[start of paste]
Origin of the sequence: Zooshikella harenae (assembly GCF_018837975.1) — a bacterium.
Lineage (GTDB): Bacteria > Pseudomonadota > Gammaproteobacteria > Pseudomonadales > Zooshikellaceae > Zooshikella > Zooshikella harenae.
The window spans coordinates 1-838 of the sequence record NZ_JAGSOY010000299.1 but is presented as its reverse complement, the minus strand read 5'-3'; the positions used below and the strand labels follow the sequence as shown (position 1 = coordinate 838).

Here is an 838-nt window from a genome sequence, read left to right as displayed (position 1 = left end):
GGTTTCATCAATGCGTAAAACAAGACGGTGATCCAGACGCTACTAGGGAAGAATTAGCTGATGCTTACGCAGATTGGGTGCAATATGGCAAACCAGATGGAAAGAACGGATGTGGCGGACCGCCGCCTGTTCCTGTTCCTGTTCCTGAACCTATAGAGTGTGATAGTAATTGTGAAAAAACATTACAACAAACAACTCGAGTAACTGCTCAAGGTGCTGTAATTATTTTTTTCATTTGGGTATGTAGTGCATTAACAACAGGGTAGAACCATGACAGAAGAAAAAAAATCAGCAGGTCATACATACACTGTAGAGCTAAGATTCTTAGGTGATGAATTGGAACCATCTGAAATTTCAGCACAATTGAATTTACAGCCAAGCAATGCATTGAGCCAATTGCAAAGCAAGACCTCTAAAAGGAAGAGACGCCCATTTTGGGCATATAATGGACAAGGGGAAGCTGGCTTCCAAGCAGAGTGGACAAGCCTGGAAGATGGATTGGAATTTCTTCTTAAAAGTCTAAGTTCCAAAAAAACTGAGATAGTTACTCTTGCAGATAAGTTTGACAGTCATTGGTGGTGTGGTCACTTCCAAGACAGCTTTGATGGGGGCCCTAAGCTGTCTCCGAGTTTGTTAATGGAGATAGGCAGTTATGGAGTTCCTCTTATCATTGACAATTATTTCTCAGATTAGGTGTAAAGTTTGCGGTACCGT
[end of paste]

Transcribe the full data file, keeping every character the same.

Origin of the sequence: Zooshikella harenae (assembly GCF_018837975.1) — a bacterium.
Lineage (GTDB): Bacteria > Pseudomonadota > Gammaproteobacteria > Pseudomonadales > Zooshikellaceae > Zooshikella > Zooshikella harenae.
The window spans coordinates 1-838 of the sequence record NZ_JAGSOY010000299.1 but is presented as its reverse complement, the minus strand read 5'-3'; the positions used below and the strand labels follow the sequence as shown (position 1 = coordinate 838).

Here is an 838-nt window from a genome sequence, read left to right as displayed (position 1 = left end):
GGTTTCATCAATGCGTAAAACAAGACGGTGATCCAGACGCTACTAGGGAAGAATTAGCTGATGCTTACGCAGATTGGGTGCAATATGGCAAACCAGATGGAAAGAACGGATGTGGCGGACCGCCGCCTGTTCCTGTTCCTGTTCCTGAACCTATAGAGTGTGATAGTAATTGTGAAAAAACATTACAACAAACAACTCGAGTAACTGCTCAAGGTGCTGTAATTATTTTTTTCATTTGGGTATGTAGTGCATTAACAACAGGGTAGAACCATGACAGAAGAAAAAAAATCAGCAGGTCATACATACACTGTAGAGCTAAGATTCTTAGGTGATGAATTGGAACCATCTGAAATTTCAGCACAATTGAATTTACAGCCAAGCAATGCATTGAGCCAATTGCAAAGCAAGACCTCTAAAAGGAAGAGACGCCCATTTTGGGCATATAATGGACAAGGGGAAGCTGGCTTCCAAGCAGAGTGGACAAGCCTGGAAGATGGATTGGAATTTCTTCTTAAAAGTCTAAGTTCCAAAAAAACTGAGATAGTTACTCTTGCAGATAAGTTTGACAGTCATTGGTGGTGTGGTCACTTCCAAGACAGCTTTGATGGGGGCCCTAAGCTGTCTCCGAGTTTGTTAATGGAGATAGGCAGTTATGGAGTTCCTCTTATCATTGACAATTATTTCTCAGATTAGGTGTAAAGTTTGCGGTACCGT